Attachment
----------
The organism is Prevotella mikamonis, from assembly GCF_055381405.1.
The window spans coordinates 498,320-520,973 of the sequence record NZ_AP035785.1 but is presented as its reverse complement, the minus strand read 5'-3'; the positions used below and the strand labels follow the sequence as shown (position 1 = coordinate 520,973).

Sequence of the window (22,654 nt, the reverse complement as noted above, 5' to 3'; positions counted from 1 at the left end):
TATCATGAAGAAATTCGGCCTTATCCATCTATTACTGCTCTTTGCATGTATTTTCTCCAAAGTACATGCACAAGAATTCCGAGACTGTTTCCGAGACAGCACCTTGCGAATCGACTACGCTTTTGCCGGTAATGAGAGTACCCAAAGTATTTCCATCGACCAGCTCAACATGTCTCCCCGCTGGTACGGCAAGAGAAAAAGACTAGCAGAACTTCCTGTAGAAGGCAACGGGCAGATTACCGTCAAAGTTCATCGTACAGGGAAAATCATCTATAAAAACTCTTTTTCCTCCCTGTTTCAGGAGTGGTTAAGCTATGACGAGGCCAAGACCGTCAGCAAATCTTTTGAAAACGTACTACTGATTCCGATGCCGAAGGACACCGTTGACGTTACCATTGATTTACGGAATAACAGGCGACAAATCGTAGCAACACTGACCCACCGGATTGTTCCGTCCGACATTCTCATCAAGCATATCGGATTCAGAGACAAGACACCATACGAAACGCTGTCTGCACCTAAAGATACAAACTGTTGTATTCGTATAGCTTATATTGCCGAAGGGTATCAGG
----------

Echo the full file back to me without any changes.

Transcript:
The organism is Prevotella mikamonis, from assembly GCF_055381405.1.
The window spans coordinates 498,320-520,973 of the sequence record NZ_AP035785.1 but is presented as its reverse complement, the minus strand read 5'-3'; the positions used below and the strand labels follow the sequence as shown (position 1 = coordinate 520,973).

Sequence of the window (22,654 nt, the reverse complement as noted above, 5' to 3'; positions counted from 1 at the left end):
TATCATGAAGAAATTCGGCCTTATCCATCTATTACTGCTCTTTGCATGTATTTTCTCCAAAGTACATGCACAAGAATTCCGAGACTGTTTCCGAGACAGCACCTTGCGAATCGACTACGCTTTTGCCGGTAATGAGAGTACCCAAAGTATTTCCATCGACCAGCTCAACATGTCTCCCCGCTGGTACGGCAAGAGAAAAAGACTAGCAGAACTTCCTGTAGAAGGCAACGGGCAGATTACCGTCAAAGTTCATCGTACAGGGAAAATCATCTATAAAAACTCTTTTTCCTCCCTGTTTCAGGAGTGGTTAAGCTATGACGAGGCCAAGACCGTCAGCAAATCTTTTGAAAACGTACTACTGATTCCGATGCCGAAGGACACCGTTGACGTTACCATTGATTTACGGAATAACAGGCGACAAATCGTAGCAACACTGACCCACCGGATTGTTCCGTCCGACATTCTCATCAAGCATATCGGATTCAGAGACAAGACACCATACGAAACGCTGTCTGCACCTAAAGATACAAACTGTTGTATTCGTATAGCTTATATTGCCGAAGGGTATCAGG